When people estimate how long a piece of work will take — or how much it will cost — their estimates are fairly reliable if they've done lots of similar work before. But if the work is unfamiliar, or if there are significant unknowns associated with the work, estimates of cost and schedule tend to be far less accurate, even when all we asked for was a "rough estimate." And the inaccuracies are almost always of a certain kind: final costs tend to exceed estimates, and deliveries are often late.
Why does this happen?
Last time, I explored three important contributors to this pattern — the planning fallacy, self-serving bias, and organizational politics. But in addition to these sources of systematic errors, there are two conceptual errors that are a bit mathematical in nature. One is a general misunderstanding of the term "rough estimate," and the second is a misconception about the shape of probability distributions of costs and schedules for unfamiliar projects.
- Misunderstanding the term "rough estimate"
- Rough estimates can be useful if we understand the true meaning of "rough." Technically, a rough estimate is an estimate that has a relatively wide margin of error. Every estimated value has a band of values that corresponds to, say, 95% confidence, and a mean or average that corresponds to a point within that band. If the width of the 95% confidence band is W, and the mean is M, then there is a ratio R equal to W/M. The "rougher" the estimate is, the greater is R.
- To be safe, users of rough estimates need to use the value at the top end of the band for estimated values in which larger is worse, or the value at the low end of the band for estimated values in which smaller is worse. Too often, people just use M. They can be forgiven, of course, when the estimator provides M alone, without reference to a 95% confidence band.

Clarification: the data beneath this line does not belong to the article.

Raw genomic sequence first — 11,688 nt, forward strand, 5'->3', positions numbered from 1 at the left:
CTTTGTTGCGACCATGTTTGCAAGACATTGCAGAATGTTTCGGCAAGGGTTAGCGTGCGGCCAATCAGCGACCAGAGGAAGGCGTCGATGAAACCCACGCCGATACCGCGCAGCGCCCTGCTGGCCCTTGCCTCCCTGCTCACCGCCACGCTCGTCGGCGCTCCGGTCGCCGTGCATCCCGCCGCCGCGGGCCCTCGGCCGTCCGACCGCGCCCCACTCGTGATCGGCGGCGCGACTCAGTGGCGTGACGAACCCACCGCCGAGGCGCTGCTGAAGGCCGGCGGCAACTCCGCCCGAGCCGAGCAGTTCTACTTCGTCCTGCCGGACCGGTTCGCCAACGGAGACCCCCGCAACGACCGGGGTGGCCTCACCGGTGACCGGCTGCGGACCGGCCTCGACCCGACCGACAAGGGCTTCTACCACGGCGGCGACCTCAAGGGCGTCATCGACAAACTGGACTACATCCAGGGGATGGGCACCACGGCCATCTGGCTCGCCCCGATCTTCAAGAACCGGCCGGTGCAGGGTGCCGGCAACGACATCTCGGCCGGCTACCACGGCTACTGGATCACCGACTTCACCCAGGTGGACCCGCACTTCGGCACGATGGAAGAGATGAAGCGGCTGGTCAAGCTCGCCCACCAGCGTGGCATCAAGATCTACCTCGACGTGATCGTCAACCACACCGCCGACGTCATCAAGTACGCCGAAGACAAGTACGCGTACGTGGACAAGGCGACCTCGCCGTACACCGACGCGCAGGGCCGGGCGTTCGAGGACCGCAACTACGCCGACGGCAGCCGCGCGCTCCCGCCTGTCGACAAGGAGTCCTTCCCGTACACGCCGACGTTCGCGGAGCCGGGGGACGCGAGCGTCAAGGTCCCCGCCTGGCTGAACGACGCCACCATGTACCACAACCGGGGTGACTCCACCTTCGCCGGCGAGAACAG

- There are clear reasons for this. In my experience, many consumers of estimates — the decision makers, as they're often called — are uncomfortable with any estimate that includes an uncertainty band. I've actually heard reports about decision makers' responses to estimates of the form, say, 8.7 million +/- 1.5 million, that go like this: "Don't give me this +/- stuff! If you don't know how much it will cost, just admit it! Now give me an estimate! Exactly what will this cost?"
- In fairness, Rough estimates can be useful
if we understand the true
meaning of "rough"many estimators lack sufficient information needed to compute a 95% confidence band. Others aren't sure how to calculate it. Others are intimidated by decision makers who reject the "+/- stuff," and still others aren't intimidated, but just don't want to fight with resistant decision makers. Whatever the case, estimates without 95% confidence bands are common, and because the estimates lack these bands, overruns are defined as "less favorable than the so-called estimate," which makes overruns very likely.
- The shape of probability distributions of costs and schedules
- Another source of estimation error is our human intuition about the shape of the probability distributions of costs and schedules. We tend to think of these distributions as fairly symmetrical around some average, or mean. And we also like to believe that the mean of, say, the cost distribution, is fairly close to the most likely value of that distribution.
- We base this intuition on our experience with familiar efforts. And as it happens, for familiar efforts, our experience is a useful guide. That is, the distribution of cost or schedule outcomes for familiar efforts is fairly symmetric around some average value.
- But for unfamiliar efforts, our intuition is misleading — sometimes grossly misleading. And this comes about for reasons that are easy to understand intellectually, but difficult to incorporate into our intuition.
- With unfamiliar efforts, or efforts that are subject to significant unknowns, the probability distributions for costs and schedules aren't symmetric about their means. In fact, they're wildly asymmetric. While there are some pretty hard limits on how quickly or cheaply things can happen, there are no analogous limits on how slowly or expensively things can happen. For example, no matter how hard you try, you probably cannot get to the conference room in the other building in less than 45 seconds — even if you run. But without trying to dawdle, it can sometimes take you 20 minutes to get there, even though it's only a five-minute walk, depending on the weather, who you run into on the way over, and whether or not you have to go back to pick up something you forgot.